The cast, clearly the biggest draw this production has, certainly did not disappoint. Menzel has never sounded better and proved she is still incredibly capable of singing eight shows a week in a very demanding role. I really connected with her character, whom I will describe as “charmingly neurotic,” and the show did an excellent job of developing her personality to make her choices across two timelines feel justified. I only wish the supporting characters were as well-developed—frankly, Rapp, Snyder, and LaChanze probably deserve better than the rather shallow material they’re given to work with here, although they gave incredibly capable, engaging performances.

The thing that’s bugging me the most about my issues with this show is that I don’t know how to fix it. I am not a musical theater composer, lyricist, or writer by any means—I am merely an avid theater fan and amateur critic, and I do not pretend that I could write a better musical than this. But sometimes the problems are more clear-cut to me—for example, when I saw Matilda, I could see the excellent show buried underneath the clutter of a decent show. With If/Then, it’s just not that simple. I am very curious to know how well audience members with zero prior knowledge of the show’s parallel storylines were able to follow the action. Despite the lighting and glasses cues, I briefly asked myself more than once at the beginning of a scene which storyline we were in, and I had read about the show and listened to the music beforehand. Also, I can imagine those sitting further away than I was in a giant house like the Pantages may miss the glasses hint entirely. I am unsure how they could have made this clearer—bold differences in Menzel’s Liz versus Beth wardrobes or even hair came to mind, but would be impossible given how quickly the show shifts between the two. It’s possible there is a different version of the structure where rather than essentially alternating scenes there are longer chunks of each story with a clearer divide in between. It’s also possible this just isn’t a story that is easily told on stage.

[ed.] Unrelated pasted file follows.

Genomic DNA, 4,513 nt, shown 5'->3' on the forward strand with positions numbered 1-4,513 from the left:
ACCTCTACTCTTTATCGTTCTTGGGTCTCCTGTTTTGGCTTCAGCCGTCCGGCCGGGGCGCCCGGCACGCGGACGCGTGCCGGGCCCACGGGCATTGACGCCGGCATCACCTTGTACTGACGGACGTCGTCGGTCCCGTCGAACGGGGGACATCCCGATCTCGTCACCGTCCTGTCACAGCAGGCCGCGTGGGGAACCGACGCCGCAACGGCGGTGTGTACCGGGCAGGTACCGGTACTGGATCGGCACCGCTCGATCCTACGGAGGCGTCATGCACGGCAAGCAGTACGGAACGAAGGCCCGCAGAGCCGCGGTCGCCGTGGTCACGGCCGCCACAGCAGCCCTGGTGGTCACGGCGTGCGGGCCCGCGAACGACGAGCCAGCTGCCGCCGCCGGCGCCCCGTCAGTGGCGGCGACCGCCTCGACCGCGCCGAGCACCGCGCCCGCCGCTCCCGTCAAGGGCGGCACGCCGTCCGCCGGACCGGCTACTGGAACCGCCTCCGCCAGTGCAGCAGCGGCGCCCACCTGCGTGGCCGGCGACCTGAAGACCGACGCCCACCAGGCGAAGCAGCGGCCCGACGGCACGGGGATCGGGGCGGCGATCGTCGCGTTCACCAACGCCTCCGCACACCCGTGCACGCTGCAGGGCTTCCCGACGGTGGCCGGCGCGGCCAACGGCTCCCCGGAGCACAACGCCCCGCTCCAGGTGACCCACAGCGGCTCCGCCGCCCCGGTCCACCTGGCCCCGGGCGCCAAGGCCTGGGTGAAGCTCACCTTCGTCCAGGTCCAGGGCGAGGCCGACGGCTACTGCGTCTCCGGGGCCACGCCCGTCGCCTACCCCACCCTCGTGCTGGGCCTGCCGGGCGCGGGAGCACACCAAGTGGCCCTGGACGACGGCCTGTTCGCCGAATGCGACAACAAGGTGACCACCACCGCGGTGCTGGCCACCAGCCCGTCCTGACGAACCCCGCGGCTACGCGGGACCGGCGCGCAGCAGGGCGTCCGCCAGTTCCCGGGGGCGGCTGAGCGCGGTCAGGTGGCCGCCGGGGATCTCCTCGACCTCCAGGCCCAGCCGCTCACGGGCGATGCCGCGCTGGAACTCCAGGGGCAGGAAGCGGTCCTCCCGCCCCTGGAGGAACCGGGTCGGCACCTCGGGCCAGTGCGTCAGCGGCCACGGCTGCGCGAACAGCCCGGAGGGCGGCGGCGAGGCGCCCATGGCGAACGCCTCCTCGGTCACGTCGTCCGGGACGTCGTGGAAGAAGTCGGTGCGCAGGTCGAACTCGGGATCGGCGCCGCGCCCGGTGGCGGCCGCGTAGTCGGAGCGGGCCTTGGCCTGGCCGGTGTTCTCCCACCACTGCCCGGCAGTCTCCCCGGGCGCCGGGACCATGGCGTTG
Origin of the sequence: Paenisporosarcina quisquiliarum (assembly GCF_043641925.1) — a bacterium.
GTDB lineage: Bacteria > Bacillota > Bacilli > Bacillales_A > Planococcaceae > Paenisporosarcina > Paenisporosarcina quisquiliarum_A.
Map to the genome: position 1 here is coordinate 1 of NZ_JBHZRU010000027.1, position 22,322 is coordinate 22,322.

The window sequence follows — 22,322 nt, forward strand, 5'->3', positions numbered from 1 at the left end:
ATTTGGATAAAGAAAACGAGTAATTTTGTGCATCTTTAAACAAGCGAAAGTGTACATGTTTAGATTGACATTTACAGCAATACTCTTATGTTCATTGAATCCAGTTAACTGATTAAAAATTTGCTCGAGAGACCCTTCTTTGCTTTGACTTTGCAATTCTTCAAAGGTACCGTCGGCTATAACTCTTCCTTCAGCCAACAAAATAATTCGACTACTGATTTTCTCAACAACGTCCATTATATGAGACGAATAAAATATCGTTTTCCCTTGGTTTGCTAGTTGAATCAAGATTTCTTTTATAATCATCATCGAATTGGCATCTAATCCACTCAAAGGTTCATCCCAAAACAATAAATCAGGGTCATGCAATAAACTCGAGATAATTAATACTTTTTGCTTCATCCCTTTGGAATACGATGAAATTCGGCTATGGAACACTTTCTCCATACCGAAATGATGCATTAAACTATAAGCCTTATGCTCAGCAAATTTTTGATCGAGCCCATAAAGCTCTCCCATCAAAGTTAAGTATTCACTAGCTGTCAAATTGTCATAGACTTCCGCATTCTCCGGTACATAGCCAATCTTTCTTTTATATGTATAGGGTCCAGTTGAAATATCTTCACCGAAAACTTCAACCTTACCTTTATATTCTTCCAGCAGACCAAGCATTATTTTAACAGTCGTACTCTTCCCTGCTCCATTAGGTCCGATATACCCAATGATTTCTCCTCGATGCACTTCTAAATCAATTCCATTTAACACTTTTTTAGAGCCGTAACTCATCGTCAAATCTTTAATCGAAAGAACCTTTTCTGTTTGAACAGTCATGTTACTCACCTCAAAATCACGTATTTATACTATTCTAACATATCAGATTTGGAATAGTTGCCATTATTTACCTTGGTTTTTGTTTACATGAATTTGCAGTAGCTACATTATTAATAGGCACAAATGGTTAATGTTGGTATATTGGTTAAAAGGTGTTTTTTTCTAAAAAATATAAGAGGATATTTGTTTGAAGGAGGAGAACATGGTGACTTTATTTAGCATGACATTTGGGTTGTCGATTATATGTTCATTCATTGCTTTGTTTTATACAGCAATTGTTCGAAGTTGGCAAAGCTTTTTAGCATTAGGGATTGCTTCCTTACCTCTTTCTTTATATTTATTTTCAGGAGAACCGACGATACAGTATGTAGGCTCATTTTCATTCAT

Despite being disappointed by many of the storytelling choices, I can say unequivocally that I enjoyed this theater experience—the cast is superb, the show managed to not drag despite a run time of over two and a half hours, and I felt a kinship with Elizabeth, primarily thanks to Menzel’s stellar performance, that helped the emotional moments to land and cancel out at least a few of the logic bumps. I also quite liked the ending, for reasons I will not spoil. I understand why the original cast went on tour because, frankly, the material alone isn’t strong enough to stand without some star power. But if you are a fan of Menzel and a fan of ambitious, wholly original musical theater, then you will find plenty to enjoy here.

If/Then runs at the Pantages through January 3rd before moving on to other cities across the country. Menzel, Snyder, and LaChanze will appear at the next three stops only—San Diego, Tempe, and Costa Mesa. For more information and tickets, please visit

A few quick notes—if you’re curious about the other big musical currently playing in LA, check out my review of Bridges of Madison County, playing now at the Ahmanson! On Stage & Screen will be on hiatus for about two weeks as I travel to New York to see Lazarus, Hamilton, Spring Awakening, and Fun Home, all of which I will share my thoughts on upon my return. Happy Holidays and as always, thank you for reading!